Updated: Monday, 17th February 2020 @ 2:59pm

Suited and booted: MM’s top ten classic Umbro Football kits

Suited and booted: MM’s top ten classic Umbro Football kits

| By Josh Nicholls

There are few bigger names in sport than David Beckham and it was in this strip that Beckham after a disastrous World Cup 1998 rebuilt his reputation and began his ascent to super stardom.

With its revolutionary zip-up collar and its distinctive black and white trim to break up the flaming United red it was Beckham battle wear as his accuracy from set-pieces and penetrative crossing destroyed defences up and down the land.  

Another salient feature of the kit was the black and white Umbro tramlines down the sleeves and the blur of red, black white as the peroxide blonde Beckham’s arms worked furiously as he stormed down the right-hand side is a sight many United fans will never forget.

Equally memorable for fans of the Red Devils was the sight of Dwight Yorke with his collar upturned Cantona-esque terrorising centre-halves with partner in crime Andy Cole.

Manchester City Home Shirt 2009-2011

City ended 35 years of hurt by winning their first trophy since 1976 in this kit and secured Champions League qualification for the first time under the stewardship of Roberto Mancini.

The tailored slim-fit sky blue shirt showed off the considerable physiques of Micah Richards, Yaya Toure and Mario Balotelli but it was the stocky Carlos Tevez, who was the star for the Blues during the era of this kit.

The Argentine fired 20 Premier League goals for the Citizens wearing in this shirt endearing himself to Blues fans with memorable strikes at Eastlands against Chelsea and Stoke City in particular.

Of course the success City enjoyed in this kit was followed up with a Premier League title the following season but the same but after his much-publicised fallout with Mancini Tevez’ reputation was never quite the same amongst City fans after that. 

England Italia ’90 Kits

Umbro supplied the fabrics to the last World Cup England fans can truly be proud of. The kit appeared in arguably the greatest England World Cup song of all time World In Motion.

It was donned by Steve McMahon, Peter Beardsley, Paul Gascoigne, Chris Waddle and Des Walker who provided vocals prior to the John Barnes famous rap.

The red shirt also re-emerged into popular culture in the summer of 2011 when it was worn by Jay in the Inbetweeners Movie when the four friends venture down the Malia Strip.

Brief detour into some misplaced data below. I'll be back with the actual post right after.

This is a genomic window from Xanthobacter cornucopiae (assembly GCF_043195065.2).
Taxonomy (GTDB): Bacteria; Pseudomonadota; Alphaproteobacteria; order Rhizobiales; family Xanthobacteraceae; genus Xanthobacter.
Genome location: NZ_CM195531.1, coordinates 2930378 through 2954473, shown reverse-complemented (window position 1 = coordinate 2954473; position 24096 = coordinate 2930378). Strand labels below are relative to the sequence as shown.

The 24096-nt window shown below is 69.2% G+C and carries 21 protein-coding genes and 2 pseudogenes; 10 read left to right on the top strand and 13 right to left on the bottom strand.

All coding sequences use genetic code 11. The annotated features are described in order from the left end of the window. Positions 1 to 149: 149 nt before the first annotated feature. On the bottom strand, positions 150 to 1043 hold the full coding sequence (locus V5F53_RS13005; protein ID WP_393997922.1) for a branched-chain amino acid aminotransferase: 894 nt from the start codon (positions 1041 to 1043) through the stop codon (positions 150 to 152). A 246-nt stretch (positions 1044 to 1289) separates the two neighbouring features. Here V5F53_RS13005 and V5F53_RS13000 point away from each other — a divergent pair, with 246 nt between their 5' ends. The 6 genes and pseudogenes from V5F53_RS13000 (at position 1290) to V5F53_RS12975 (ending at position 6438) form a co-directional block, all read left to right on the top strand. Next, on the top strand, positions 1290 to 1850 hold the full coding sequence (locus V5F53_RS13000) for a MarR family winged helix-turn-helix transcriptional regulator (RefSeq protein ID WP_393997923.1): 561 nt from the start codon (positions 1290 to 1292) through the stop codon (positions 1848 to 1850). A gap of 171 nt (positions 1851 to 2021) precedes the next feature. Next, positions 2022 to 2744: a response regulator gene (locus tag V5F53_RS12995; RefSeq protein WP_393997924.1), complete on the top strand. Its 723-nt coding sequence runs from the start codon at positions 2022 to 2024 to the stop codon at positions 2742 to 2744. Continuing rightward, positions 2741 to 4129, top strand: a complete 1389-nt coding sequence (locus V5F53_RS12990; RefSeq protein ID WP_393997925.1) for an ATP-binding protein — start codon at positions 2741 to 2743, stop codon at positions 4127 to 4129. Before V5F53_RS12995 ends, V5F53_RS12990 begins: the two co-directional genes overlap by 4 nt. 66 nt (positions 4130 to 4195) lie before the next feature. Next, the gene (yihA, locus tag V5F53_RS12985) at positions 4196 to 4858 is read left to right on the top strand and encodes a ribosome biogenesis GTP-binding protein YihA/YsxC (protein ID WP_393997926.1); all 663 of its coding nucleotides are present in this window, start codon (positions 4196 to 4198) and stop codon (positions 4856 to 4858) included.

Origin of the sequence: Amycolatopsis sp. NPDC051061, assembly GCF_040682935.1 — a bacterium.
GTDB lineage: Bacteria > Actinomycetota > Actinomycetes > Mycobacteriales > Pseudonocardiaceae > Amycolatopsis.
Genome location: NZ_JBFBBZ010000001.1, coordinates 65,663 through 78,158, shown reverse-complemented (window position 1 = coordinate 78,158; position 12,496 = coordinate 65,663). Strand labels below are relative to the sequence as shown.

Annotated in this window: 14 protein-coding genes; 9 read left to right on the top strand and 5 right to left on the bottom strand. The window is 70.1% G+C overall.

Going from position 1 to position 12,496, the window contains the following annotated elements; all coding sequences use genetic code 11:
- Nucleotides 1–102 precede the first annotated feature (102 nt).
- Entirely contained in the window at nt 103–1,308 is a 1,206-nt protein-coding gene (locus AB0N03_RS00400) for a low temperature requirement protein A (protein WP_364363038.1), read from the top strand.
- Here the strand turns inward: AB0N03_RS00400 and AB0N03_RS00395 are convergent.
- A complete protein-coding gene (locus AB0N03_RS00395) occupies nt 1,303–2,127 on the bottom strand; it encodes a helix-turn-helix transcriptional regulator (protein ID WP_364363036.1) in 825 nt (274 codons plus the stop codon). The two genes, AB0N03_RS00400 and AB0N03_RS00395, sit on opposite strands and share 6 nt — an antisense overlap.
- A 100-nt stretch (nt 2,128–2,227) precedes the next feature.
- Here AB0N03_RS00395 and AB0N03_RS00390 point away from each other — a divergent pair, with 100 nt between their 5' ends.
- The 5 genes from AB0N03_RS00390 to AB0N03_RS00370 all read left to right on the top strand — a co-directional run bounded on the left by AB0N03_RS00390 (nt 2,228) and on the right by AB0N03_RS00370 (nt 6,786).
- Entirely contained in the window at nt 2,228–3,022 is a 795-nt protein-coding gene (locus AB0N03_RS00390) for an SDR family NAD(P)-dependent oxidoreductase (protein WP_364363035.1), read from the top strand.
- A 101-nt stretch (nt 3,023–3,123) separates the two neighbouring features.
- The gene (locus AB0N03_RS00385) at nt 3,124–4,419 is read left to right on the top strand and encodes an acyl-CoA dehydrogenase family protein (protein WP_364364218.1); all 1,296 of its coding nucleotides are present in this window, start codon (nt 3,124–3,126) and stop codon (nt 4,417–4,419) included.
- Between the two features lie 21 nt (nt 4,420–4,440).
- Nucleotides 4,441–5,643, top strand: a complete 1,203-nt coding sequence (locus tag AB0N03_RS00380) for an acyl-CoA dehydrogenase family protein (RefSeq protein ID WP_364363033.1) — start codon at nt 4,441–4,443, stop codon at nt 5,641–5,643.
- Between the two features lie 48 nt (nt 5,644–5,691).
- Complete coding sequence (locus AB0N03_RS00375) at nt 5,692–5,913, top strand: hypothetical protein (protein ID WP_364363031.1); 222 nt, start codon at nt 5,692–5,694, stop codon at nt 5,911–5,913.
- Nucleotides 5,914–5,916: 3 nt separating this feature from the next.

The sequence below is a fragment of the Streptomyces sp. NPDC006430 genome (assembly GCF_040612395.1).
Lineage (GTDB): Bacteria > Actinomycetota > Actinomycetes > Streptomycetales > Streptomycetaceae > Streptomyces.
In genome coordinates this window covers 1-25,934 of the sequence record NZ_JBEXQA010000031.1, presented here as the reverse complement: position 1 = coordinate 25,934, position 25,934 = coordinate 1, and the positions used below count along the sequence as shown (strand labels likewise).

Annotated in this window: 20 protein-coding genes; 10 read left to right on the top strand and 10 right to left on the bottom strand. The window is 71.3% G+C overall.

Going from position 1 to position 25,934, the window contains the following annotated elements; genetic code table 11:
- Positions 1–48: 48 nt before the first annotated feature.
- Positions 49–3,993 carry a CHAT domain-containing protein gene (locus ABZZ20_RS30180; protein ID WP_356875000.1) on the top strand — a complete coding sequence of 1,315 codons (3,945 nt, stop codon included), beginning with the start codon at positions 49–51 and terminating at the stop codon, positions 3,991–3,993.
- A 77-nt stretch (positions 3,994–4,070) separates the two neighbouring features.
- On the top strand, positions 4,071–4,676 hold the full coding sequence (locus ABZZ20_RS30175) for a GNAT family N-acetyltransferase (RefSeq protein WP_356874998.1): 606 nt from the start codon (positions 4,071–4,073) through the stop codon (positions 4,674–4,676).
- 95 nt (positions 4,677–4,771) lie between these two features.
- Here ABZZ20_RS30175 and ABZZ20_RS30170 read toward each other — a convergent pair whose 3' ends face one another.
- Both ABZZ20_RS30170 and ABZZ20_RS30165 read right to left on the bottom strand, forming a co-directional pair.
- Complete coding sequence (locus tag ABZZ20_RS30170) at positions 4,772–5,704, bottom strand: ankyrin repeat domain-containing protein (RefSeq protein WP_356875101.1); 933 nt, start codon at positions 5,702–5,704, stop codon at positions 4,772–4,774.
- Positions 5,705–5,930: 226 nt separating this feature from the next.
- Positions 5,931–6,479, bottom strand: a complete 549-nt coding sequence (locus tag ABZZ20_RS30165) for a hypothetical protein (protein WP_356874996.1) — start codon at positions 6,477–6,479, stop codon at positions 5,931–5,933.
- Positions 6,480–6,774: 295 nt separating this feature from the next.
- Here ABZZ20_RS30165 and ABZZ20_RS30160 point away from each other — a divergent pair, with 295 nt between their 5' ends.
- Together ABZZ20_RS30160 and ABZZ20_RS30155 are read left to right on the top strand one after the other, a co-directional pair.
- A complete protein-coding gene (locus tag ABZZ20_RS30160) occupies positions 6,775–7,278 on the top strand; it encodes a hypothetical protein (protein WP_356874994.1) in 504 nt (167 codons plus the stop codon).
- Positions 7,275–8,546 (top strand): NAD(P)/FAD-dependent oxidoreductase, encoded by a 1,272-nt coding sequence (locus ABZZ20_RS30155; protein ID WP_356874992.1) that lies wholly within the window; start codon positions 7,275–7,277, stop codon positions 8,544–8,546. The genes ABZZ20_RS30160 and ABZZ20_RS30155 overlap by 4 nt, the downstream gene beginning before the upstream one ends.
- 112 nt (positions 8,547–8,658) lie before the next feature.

That night ended in tear for Jay as it culminated in him sleeping on an ants nest and it was the tears of Paul Gascoigne wearing white after England’s semi-final penalty shoot-out exit at the hands of Germany that probably prompts the most memories of these kits.

The neat button-up navy blue collar led down to white jersey which incorporated a faint kaleidoscopic silver trim which was vey in-fitting with contemporary fashion in the late 80s and early 90s.

Not that some fans would have noticed the subtle patterns embedded in the white shirt as another defining moment for this shirt was Terry Butcher’s claret seeped jersey after he battled through a World Cup qualifier against Sweden after sustaining a head injury.

For the squeamish David Platt’s exquisite over-the-head volley against Belgium in Italia 90’s round of 16 may be one of the shirt’s may be a less repulsive reference point.

In red, Gary Lineker’s pitiful penalty as he attempted to equal Bobby Charlton’s all-time England goals record against Brazil, is something the crisp-loving would like to forget but few fan ever will.

Brazil USA 1994 kits

One of the greatest ever to behold at a World Cup is to see the yellow shirts of Brazil flowing forward as their players manipulate the ball with invention, freedom and joy on the biggest stage of all.

Complimented beautifully with green trim on those royal blue shorts the Brazil shirt has for so many tournaments been synonymous with the magic of the World Cup.

Brazil won four of their five World titles in Umbro but their attire of ’94 was by far the most fetching. It’s dark green collar and trim mingled seamless with that famous yellow, which was supplemented by the Brazilian football logo in faded gold just below the chest area of the shirt.

The strip is best-remembered for being worn by Romario at his devastating best, as well as for being the winning jersey in the first ever World cup decided on penalties.